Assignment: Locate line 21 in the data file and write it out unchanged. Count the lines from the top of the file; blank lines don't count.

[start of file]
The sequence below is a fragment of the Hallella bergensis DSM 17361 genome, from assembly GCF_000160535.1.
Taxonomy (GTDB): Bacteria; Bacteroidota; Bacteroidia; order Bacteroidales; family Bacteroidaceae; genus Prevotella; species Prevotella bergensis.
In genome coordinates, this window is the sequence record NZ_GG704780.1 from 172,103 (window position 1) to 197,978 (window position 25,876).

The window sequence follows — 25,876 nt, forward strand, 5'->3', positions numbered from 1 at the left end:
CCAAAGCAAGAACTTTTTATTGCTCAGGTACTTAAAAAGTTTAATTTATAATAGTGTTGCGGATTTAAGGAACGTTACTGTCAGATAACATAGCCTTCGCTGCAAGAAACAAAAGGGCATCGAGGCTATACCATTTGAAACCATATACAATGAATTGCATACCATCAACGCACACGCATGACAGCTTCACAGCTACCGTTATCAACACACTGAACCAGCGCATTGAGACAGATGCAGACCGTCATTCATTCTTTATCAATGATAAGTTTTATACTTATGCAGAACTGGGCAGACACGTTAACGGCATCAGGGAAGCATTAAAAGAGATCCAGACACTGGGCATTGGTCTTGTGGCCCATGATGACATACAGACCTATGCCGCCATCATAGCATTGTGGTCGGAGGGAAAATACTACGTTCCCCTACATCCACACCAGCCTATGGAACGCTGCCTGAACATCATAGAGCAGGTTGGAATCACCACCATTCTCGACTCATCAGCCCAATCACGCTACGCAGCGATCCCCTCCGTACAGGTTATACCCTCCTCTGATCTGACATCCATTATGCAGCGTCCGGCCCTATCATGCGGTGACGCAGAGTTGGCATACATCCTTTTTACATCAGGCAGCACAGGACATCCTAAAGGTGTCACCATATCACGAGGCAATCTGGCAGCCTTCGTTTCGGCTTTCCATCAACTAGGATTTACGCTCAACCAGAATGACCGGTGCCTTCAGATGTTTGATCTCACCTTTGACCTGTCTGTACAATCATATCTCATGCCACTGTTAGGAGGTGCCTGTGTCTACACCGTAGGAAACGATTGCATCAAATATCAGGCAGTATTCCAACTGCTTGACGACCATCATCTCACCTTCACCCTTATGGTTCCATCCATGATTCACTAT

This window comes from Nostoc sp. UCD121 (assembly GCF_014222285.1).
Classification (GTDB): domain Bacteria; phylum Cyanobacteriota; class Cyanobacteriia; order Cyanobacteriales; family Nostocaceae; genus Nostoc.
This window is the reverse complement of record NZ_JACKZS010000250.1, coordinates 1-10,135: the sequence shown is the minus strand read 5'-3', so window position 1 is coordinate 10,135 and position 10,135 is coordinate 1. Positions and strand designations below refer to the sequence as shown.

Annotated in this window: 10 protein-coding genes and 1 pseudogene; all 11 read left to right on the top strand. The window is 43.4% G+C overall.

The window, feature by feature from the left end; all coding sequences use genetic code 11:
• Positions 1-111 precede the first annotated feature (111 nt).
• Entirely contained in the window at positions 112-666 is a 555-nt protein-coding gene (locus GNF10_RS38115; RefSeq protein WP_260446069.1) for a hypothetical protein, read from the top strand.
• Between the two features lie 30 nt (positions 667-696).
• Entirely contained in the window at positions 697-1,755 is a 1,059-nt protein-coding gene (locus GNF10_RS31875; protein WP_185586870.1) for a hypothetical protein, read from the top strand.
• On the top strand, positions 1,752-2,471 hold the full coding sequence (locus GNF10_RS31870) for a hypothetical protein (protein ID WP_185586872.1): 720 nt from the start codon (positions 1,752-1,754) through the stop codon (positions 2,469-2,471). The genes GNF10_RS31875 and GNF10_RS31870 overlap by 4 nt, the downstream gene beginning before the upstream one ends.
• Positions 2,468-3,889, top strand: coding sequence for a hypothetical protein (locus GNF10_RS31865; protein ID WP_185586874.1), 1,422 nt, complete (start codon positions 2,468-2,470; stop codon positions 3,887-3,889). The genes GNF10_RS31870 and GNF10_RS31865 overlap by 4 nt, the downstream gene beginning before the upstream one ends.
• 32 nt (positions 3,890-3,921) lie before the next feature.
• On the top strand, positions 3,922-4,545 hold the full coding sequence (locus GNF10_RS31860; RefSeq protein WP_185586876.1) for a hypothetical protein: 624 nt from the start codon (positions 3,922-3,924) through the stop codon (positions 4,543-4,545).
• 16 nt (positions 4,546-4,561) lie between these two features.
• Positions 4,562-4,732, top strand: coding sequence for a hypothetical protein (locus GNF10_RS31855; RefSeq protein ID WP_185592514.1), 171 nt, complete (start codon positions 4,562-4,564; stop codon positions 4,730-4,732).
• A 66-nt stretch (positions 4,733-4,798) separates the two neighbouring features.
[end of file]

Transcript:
• A 66-nt stretch (positions 4,733-4,798) separates the two neighbouring features.